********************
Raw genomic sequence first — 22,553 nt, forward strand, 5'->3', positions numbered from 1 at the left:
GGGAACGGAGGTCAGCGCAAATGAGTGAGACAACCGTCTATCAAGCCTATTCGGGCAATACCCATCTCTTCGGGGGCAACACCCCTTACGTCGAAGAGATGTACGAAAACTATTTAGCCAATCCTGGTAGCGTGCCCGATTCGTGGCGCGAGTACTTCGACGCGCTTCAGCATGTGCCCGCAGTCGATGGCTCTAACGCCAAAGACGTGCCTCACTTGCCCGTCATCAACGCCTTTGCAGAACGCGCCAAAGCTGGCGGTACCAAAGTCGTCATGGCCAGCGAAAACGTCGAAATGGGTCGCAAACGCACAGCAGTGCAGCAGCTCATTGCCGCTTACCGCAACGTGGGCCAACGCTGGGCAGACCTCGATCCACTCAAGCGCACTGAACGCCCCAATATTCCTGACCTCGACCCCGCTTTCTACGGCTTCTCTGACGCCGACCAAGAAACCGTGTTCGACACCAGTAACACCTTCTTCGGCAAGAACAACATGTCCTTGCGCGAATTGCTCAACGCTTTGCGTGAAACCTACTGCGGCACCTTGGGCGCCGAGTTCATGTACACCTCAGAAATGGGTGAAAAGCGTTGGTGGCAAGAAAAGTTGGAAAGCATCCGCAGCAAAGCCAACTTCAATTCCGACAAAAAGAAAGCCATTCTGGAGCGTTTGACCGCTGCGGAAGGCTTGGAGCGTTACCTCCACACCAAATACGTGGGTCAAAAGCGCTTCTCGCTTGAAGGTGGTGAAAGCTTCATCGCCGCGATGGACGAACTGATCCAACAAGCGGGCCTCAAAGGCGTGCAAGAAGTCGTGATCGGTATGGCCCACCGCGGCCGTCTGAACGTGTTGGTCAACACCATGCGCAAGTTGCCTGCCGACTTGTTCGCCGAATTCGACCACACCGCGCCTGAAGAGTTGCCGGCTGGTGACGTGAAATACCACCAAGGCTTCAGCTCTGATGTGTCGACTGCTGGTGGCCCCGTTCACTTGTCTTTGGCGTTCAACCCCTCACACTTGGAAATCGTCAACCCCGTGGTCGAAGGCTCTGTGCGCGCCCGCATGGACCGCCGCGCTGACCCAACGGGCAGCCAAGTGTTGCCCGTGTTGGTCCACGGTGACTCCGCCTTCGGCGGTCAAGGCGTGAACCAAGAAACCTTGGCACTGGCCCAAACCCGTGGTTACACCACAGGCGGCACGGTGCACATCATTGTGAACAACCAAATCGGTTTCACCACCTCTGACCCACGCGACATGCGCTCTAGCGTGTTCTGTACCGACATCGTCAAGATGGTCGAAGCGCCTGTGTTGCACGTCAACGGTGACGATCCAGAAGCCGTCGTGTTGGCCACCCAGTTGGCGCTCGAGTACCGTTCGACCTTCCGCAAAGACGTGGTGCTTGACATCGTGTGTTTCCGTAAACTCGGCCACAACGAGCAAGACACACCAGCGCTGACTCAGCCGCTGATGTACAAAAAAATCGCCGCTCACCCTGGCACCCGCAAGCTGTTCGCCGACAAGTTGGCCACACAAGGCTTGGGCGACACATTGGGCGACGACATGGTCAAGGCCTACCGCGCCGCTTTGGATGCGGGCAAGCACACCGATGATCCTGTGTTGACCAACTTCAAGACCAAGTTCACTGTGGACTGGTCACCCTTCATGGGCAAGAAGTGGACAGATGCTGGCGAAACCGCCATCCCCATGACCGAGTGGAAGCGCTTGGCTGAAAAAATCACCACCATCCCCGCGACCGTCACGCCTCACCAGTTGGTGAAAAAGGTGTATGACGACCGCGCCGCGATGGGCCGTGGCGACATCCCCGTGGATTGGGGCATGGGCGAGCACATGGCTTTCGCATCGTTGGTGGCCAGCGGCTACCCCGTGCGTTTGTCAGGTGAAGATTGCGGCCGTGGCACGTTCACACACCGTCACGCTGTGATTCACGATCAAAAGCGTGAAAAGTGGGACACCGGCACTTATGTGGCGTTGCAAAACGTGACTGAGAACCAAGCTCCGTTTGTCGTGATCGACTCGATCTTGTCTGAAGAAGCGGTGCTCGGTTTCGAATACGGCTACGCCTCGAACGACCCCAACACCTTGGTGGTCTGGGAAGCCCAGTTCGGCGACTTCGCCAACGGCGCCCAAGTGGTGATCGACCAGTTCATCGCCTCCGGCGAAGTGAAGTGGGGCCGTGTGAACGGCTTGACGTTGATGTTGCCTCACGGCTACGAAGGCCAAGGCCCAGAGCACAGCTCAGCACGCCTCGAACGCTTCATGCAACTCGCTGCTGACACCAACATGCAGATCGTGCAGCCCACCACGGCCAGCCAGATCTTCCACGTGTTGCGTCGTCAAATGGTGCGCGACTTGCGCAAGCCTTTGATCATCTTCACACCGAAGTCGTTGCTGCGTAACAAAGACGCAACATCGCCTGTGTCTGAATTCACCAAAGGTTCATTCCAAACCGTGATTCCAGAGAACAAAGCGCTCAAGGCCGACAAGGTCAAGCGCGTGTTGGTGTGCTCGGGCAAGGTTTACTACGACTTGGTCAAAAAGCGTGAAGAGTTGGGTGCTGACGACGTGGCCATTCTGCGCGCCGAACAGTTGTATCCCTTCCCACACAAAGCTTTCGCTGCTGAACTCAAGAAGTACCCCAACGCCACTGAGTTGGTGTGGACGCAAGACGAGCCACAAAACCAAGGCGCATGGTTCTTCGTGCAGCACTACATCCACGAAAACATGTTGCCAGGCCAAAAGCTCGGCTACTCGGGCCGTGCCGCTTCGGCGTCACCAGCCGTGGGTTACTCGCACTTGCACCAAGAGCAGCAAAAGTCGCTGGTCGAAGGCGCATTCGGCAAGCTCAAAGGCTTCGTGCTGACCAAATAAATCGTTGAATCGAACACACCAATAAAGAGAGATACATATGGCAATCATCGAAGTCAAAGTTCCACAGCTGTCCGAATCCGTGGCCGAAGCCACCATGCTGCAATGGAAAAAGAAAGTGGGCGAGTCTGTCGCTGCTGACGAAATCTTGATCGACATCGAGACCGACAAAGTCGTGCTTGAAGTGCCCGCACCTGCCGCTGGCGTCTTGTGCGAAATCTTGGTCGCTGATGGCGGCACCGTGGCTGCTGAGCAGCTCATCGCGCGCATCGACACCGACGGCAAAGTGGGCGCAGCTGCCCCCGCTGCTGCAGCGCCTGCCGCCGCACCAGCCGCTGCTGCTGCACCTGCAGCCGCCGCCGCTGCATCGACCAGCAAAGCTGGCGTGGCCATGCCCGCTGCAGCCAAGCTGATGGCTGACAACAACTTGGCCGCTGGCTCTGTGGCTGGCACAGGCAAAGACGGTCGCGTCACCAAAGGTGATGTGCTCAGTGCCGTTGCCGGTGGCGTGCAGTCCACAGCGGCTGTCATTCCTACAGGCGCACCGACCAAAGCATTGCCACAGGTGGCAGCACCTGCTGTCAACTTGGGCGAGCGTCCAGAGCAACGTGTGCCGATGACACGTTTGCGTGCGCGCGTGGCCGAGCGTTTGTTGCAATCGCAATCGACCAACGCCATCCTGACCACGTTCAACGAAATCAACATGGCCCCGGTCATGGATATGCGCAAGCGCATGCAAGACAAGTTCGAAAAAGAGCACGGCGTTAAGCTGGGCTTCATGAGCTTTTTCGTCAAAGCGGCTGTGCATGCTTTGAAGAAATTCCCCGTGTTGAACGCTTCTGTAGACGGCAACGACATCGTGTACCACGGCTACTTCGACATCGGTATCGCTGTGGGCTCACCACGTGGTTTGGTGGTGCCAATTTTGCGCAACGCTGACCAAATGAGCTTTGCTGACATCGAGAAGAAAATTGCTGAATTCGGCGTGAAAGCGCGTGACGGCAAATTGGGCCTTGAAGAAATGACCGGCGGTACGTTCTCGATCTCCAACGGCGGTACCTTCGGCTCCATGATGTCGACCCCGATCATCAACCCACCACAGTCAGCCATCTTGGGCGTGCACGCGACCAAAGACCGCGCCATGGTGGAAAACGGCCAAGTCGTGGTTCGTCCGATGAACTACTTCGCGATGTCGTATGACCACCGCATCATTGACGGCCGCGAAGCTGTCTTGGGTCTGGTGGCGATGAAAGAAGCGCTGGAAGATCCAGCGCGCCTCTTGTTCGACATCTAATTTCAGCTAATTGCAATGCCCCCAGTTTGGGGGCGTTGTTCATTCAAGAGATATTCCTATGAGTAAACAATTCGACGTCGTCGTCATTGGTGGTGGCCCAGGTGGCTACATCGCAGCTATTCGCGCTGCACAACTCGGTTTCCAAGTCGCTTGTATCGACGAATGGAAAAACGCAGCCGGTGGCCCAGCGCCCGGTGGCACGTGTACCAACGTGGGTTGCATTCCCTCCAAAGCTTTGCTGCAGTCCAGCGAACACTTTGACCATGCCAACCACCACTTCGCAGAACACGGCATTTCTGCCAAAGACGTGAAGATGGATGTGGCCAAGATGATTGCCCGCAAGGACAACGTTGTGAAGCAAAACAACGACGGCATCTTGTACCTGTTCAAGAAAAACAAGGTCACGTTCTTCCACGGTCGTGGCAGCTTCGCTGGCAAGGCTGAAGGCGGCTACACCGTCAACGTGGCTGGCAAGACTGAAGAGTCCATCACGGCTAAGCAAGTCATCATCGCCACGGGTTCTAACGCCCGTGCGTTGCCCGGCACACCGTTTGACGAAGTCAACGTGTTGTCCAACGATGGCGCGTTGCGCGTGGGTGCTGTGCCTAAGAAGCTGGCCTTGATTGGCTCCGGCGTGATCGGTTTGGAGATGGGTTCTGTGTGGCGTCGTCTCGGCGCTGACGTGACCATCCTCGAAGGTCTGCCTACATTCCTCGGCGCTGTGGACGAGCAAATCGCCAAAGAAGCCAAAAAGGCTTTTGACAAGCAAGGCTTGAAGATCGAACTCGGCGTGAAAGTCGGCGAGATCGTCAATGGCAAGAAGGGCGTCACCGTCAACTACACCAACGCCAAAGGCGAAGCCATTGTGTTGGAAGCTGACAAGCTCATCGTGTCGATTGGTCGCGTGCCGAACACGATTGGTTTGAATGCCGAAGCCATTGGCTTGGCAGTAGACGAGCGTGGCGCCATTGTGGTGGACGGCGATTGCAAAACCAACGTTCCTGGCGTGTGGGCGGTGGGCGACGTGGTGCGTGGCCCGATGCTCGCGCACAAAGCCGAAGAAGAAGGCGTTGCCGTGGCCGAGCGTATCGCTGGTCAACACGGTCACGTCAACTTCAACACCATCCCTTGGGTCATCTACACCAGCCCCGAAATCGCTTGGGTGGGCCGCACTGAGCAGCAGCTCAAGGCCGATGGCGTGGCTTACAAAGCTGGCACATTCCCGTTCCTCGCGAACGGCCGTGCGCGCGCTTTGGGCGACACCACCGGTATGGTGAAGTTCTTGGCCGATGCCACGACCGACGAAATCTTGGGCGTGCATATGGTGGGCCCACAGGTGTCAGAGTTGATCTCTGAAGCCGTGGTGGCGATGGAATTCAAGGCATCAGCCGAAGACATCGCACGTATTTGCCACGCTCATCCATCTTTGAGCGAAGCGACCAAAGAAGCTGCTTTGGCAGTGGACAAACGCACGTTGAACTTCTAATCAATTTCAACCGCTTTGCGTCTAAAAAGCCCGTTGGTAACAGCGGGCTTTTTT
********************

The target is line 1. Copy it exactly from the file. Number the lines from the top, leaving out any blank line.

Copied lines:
Raw genomic sequence first — 22,553 nt, forward strand, 5'->3', positions numbered from 1 at the left: